Architect Marcelo Valdes' compact cabin melds an efficient use of space and resources with finely crafted interior details.
Architect Marcelo Valdes' design philosophy is to do more with less.
"My goal is to make the maximum joy of space with the minimum resources," he said.
The cabin he designed on Wisconsin's Gull Lake is a textbook example. He created a year-round retreat that's cozy, inviting and has just enough space to accommodate a family of four.
Valdes, who worked for SALA Architects in Minneapolis at the time of the project, designed a compact structure that uses space and resources efficiently and capitalizes on the 6-acre property's lake views. The updated A-frame has a low skirt roof that evokes a traditional Pacific Northwest cabin, with some contemporary elements thrown in. With 1,700 square feet, it has two floors plus an attic playroom with a floor plan that connects the indoors and outdoors.
The main level kitchen, dining room and family room are open to one another and laid out in a triangle shape to encourage family interaction. "This space is the heart of the home," said Valdes. "It is where we want to stop, sit and have a conversation."
Douglas fir covers some of the ceilings and floors on the main level and is used as an architectural accent, such as in exposed reclaimed beams.
There's also a guest bedroom in the back.
Upstairs is the master bedroom and children's bunk room, inside a large dormer that protrudes from the A-frame structure. The large windows frame treehouse-like lake views through the pines.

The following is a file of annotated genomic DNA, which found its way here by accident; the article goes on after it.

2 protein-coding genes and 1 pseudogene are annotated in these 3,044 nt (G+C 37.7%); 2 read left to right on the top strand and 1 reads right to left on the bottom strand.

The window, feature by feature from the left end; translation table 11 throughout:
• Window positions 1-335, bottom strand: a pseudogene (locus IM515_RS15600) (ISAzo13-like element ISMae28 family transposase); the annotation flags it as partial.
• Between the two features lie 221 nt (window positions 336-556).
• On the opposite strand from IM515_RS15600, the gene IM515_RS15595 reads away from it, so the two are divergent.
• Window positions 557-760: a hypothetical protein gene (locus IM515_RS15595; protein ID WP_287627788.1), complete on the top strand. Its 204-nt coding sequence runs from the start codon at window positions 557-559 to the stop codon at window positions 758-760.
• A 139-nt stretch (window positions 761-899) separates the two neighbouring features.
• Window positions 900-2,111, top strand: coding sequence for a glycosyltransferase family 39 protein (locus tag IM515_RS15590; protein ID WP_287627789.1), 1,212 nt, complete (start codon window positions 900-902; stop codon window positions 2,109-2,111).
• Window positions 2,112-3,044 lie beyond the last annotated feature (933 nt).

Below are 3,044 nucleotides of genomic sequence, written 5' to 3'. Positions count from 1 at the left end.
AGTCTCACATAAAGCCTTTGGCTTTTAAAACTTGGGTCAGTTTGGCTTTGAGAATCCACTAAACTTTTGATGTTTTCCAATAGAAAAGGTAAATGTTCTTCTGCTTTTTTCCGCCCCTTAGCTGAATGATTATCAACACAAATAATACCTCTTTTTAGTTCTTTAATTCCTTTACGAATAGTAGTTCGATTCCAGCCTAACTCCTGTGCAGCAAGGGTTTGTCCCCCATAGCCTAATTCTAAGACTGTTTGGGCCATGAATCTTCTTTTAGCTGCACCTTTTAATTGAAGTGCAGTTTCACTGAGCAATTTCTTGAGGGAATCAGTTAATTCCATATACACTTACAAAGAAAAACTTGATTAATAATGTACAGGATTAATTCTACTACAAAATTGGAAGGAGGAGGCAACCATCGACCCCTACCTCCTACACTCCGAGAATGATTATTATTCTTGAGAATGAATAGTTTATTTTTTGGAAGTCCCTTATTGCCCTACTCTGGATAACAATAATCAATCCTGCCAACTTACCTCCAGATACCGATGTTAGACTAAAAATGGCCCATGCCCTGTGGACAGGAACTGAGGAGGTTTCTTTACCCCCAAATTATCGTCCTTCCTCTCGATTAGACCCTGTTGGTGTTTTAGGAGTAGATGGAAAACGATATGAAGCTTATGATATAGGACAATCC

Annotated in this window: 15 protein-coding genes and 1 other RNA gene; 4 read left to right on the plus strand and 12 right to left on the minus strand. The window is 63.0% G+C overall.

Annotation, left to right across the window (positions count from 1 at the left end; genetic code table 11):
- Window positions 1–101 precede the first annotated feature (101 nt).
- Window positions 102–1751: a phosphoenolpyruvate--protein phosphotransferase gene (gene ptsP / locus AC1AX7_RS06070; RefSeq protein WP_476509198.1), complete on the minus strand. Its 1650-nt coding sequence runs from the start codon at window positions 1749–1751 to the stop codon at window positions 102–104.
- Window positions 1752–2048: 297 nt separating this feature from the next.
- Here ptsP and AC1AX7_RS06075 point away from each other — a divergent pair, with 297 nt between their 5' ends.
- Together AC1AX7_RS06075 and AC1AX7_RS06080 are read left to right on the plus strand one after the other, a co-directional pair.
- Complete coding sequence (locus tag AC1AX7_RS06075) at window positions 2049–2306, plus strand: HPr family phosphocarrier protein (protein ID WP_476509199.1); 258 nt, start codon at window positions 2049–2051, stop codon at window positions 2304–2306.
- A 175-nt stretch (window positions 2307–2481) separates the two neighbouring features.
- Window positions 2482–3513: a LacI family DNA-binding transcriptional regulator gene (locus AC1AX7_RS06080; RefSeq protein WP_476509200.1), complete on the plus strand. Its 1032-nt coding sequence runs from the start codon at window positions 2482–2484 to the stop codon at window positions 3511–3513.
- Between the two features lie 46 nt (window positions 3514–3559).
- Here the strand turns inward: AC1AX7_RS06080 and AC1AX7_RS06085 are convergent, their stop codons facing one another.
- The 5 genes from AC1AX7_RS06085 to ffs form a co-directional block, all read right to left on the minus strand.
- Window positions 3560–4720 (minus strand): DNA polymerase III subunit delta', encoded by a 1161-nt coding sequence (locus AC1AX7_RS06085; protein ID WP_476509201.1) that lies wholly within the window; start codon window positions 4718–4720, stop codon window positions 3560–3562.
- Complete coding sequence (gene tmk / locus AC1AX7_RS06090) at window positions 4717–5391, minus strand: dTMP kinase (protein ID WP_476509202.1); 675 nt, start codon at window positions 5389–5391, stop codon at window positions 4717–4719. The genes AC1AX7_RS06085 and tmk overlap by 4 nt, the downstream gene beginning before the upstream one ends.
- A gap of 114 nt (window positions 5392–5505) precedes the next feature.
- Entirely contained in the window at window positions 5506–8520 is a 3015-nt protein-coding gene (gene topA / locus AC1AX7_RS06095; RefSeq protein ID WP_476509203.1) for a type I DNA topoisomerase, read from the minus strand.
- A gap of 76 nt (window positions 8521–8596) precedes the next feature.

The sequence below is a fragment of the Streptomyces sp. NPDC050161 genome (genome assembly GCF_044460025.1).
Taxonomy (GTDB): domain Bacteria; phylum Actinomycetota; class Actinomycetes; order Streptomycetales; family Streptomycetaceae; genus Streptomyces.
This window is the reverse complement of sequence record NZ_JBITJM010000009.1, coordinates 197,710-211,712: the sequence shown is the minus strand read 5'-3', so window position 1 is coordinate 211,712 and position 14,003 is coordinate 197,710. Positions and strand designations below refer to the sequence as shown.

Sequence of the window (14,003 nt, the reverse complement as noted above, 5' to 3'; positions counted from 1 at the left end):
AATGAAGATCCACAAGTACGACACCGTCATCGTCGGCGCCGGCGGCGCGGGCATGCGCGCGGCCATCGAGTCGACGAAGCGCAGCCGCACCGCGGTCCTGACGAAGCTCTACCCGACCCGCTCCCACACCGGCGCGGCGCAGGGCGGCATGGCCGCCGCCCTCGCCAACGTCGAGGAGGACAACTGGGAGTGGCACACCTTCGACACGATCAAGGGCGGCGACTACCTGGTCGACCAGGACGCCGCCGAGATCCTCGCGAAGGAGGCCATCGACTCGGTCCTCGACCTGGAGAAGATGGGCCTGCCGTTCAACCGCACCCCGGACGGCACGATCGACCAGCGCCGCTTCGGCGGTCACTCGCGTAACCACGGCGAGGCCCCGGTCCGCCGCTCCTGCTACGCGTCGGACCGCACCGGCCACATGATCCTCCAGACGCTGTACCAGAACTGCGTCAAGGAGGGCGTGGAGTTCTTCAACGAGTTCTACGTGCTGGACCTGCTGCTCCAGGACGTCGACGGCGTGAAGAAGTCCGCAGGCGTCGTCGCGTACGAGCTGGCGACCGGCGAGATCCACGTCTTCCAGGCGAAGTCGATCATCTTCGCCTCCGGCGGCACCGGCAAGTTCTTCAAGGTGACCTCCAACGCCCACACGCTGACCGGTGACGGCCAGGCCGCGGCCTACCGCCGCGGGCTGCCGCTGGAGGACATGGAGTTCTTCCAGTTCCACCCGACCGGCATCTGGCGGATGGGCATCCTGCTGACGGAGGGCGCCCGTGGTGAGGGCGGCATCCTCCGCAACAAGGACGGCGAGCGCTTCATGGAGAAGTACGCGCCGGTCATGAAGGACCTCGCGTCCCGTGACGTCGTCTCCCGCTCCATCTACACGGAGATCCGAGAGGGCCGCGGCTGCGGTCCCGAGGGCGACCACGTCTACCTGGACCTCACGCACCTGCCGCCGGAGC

During the design process, Valdes learned that one of the owners was fond of the nooks and crannies inside cabins she remembered as a child. So he carved out a children's attic playroom in the peak of the A frame. It's accessible only by a ship's ladder.
Underneath the skirt roof, Valdes placed a 24- by 12-foot screened porch, an open entry porch and an outdoor reading nook. "The skirt allows the compact A-frame to expand," said Valdes. "Yet the porch feels like it's part of the cabin, not bumped out from the main structure."
Next to the kitchen is the cabin's pièce de résistance: a combination bookcase/staircase constructed with a mix of geometric shapes.
The owners, who are avid readers, asked Valdes to insert a library in the floor plan. But, in talking to them, he discovered they liked to grab a book before heading up to the second floor to read. So instead of adding a separate room for reading, Valdes designed the two-story Douglas fir bookcase along the staircase wall, complete with windows between shelves. The result is an architectural centerpiece as well as an economical use of space.
"The books are the finishing materials," said Valdes. "And they also have emotional value."
Although he doesn't label this cabin "green," it's based on simple, efficient design philosophies that can be applied to any size or style of home.
"It's not about the size of the house," he said. "It's how you can meet and exceed your plans and expectations, but use a minimum amount of resources."
Lynn Underwood • 612-673-7619
Poll: If the state's $1.9B surplus were "fun money," how would you spend it?